Alexander Herzen statue, Moscow

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I never paid much attention to Alexander Herzen (1812-1870). Until recently that is. It’s not Tom Stoppard’s Coast of Utopia trilogy about Herzen and his revolutionary friends in London that did it; I actually don’t think much of that piece. But as a radical thinker, a rabble-rouser, a skeptic and an activist, Herzen increasingly comes to mind when I think about the pathetic state of affairs the world has gotten into. The statue of him in Moscow is quite small; a very neat, compact likeness. It is located on Tverskoi Boulevard in the courtyard of the Herzen Literary Institute, right next to the yellow, two-story building in which the future political writer was born, illegitimately, to a young German woman roughly two months before Napoleon invaded Russia. In the last 25 years I have passed by the statue hundreds of times, surely. But I only began to notice it a year or two ago. Thus do world crises affect our ability, or inability, to see. I first photographed it eight to ten months ago (the two shots at the bottom) on a cold, barren, wintry evening while I was on my way to see a show at the neighboring Pushkin Theater. Everything was washed in a thick layer of yellow light. That, and the scraggly trees around him, made Herzen look lonely and distant. Then I photographed him again in June. It was my birthday and I was walking around Moscow shooting all the cultural icons my lens could find. When I came upon the great man this time there was something incredibly joyful and rich and powerful about his presence. The “something” was no strange secret, of course, it was the lush greenery surrounding him that did it. The billowing, cascading leaves made Herzen stand up straight and strong and give me an admirable, hard look. I lingered around him for some time, feeling quite at home in his company.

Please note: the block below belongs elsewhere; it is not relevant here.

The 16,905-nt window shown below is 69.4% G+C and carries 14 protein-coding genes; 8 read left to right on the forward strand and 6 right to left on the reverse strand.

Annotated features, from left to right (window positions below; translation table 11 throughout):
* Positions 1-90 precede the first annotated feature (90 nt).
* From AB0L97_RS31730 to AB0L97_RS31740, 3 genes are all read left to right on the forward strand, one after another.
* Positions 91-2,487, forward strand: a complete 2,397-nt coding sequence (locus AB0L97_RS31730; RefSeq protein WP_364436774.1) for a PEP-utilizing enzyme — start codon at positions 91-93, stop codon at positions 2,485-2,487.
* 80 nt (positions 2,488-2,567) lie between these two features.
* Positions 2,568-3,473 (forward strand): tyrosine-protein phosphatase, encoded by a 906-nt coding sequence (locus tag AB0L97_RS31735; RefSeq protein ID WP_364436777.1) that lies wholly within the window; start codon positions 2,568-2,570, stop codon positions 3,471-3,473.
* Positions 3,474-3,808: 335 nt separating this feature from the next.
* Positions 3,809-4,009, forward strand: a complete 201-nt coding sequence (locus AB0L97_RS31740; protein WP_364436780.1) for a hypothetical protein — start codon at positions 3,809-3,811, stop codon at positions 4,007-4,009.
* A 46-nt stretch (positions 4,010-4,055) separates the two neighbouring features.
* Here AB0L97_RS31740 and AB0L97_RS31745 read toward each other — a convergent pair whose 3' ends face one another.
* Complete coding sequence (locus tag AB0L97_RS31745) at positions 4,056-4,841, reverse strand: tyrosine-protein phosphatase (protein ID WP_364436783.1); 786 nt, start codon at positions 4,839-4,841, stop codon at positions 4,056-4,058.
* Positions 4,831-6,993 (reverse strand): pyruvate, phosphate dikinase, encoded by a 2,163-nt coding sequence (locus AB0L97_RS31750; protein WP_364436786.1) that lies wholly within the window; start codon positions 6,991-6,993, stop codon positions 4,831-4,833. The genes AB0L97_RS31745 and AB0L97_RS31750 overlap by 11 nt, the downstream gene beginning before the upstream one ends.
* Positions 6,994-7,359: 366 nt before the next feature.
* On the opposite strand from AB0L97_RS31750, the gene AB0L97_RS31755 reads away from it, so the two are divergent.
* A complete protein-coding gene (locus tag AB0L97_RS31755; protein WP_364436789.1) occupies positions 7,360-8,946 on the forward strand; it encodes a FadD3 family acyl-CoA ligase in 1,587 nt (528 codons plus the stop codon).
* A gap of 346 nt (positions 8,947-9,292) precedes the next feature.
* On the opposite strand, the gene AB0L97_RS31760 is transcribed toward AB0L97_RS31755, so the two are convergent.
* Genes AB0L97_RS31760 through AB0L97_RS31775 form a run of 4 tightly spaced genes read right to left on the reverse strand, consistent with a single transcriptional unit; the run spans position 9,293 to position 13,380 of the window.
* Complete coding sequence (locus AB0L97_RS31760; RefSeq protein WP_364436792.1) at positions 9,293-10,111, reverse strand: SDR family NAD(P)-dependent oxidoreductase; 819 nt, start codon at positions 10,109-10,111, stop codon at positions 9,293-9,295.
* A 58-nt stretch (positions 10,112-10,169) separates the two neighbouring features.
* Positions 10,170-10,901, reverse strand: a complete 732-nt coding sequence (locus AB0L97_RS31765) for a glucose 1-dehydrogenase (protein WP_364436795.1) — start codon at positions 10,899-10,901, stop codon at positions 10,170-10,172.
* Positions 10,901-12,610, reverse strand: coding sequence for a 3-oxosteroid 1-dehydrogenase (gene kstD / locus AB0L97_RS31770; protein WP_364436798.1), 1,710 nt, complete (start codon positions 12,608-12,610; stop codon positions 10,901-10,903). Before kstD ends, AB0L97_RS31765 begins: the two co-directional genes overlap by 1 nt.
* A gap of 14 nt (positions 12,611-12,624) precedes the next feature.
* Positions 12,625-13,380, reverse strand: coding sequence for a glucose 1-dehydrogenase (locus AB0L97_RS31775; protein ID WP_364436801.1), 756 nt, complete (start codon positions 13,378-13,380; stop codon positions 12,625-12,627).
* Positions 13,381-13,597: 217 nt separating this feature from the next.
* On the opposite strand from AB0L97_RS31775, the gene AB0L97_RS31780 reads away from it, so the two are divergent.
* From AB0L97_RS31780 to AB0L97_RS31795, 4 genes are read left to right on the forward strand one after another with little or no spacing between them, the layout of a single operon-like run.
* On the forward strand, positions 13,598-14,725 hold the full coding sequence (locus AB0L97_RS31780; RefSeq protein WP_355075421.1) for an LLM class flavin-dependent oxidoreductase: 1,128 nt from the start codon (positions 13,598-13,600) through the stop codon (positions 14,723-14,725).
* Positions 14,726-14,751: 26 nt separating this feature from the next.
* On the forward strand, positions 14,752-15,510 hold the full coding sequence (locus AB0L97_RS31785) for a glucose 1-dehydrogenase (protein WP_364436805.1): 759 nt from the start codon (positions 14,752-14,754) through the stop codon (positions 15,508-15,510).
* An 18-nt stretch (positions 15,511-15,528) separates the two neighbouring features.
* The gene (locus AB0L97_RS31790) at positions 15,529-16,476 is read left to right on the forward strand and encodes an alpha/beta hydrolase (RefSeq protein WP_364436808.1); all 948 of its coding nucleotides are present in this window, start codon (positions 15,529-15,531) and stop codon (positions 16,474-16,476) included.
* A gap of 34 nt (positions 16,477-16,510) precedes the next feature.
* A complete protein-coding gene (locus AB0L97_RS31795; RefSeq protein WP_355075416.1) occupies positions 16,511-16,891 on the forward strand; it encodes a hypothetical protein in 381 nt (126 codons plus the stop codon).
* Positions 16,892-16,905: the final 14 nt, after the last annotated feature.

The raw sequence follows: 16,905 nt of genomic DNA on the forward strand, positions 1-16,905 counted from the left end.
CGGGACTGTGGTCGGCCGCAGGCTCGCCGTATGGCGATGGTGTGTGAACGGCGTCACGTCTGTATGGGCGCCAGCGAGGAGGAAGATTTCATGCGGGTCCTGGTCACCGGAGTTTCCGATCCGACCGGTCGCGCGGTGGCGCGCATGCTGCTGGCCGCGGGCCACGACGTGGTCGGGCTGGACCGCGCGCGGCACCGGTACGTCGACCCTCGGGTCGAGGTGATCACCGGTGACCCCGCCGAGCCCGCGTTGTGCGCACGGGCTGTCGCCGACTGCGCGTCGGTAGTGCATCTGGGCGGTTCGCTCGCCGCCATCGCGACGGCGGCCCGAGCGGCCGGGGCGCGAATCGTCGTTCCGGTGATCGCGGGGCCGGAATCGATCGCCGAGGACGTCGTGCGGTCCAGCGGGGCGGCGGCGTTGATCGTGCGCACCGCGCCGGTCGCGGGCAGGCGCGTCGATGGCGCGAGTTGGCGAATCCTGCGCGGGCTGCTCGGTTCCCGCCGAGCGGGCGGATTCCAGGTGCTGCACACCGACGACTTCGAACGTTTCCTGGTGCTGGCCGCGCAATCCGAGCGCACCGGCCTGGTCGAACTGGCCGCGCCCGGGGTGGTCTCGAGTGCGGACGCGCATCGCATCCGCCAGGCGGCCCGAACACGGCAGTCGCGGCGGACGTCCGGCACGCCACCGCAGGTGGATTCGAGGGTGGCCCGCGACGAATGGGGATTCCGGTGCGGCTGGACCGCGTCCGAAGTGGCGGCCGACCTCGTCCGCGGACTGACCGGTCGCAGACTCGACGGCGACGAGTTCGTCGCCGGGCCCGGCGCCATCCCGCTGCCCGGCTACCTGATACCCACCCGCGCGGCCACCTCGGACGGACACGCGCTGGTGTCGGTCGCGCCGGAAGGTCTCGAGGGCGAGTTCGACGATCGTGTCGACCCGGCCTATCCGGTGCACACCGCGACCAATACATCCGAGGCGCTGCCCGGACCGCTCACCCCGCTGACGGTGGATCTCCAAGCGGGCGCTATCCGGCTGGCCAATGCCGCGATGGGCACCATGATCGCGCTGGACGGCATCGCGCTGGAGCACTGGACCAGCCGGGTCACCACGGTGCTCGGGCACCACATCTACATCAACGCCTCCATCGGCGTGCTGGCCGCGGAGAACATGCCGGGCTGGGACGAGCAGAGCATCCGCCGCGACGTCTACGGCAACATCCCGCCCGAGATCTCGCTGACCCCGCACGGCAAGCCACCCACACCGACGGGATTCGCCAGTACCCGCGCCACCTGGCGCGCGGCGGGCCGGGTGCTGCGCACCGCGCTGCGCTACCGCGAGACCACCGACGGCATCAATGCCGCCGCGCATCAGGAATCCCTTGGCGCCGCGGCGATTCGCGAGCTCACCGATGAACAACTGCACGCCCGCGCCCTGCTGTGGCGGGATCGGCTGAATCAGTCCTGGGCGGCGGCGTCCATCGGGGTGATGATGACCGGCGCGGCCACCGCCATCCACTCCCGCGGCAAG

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Rather than try to say something I know nothing about, it seems to make sense to turn the rest of this space over to Herzen himself. I brazenly, as my wife likes to say, tracked down some of Herzen’s pithiest comments on the Brainy Quote site. Read on:
1) “It is possible to lead astray an entire generation, to strike it blind, to drive it insane, to direct it towards a false goal. Napoleon proved this.”
Yes, I can’t help but add, we do know our Napoleons!
2) “No one is to blame. It is neither their fault nor ours. It is the misfortune of being born when a whole world is dying.”
Ah! Stab me in the heart, why don’t you?
3) “I am truly horrified by modern man. Such absence of feeling, such narrowness of outlook, such lack of passion and information, such feebleness of thought.”
He keeps racking them up…
4) “All religions have based morality on obedience, that is to say, on voluntary slavery. That is why they have always been more pernicious than any political organization. For the latter makes use of violence, the former – of the corruption of the will.”
5) “There is nothing in the world more stubborn than a corpse: you can hit it, you can knock it to pieces, but you cannot convince it.”
6) “Slavery is the first step towards civilization. In order to develop it is necessary that things should be much better for some and much worse for others, then those who are better off can develop at the expense of others.”
7) “What breadth, what beauty and power of human nature and development there must be in a woman to get over all the palisades, all the fences, within which she is held captive!”
A man after my own heart. Alexander Herzen.

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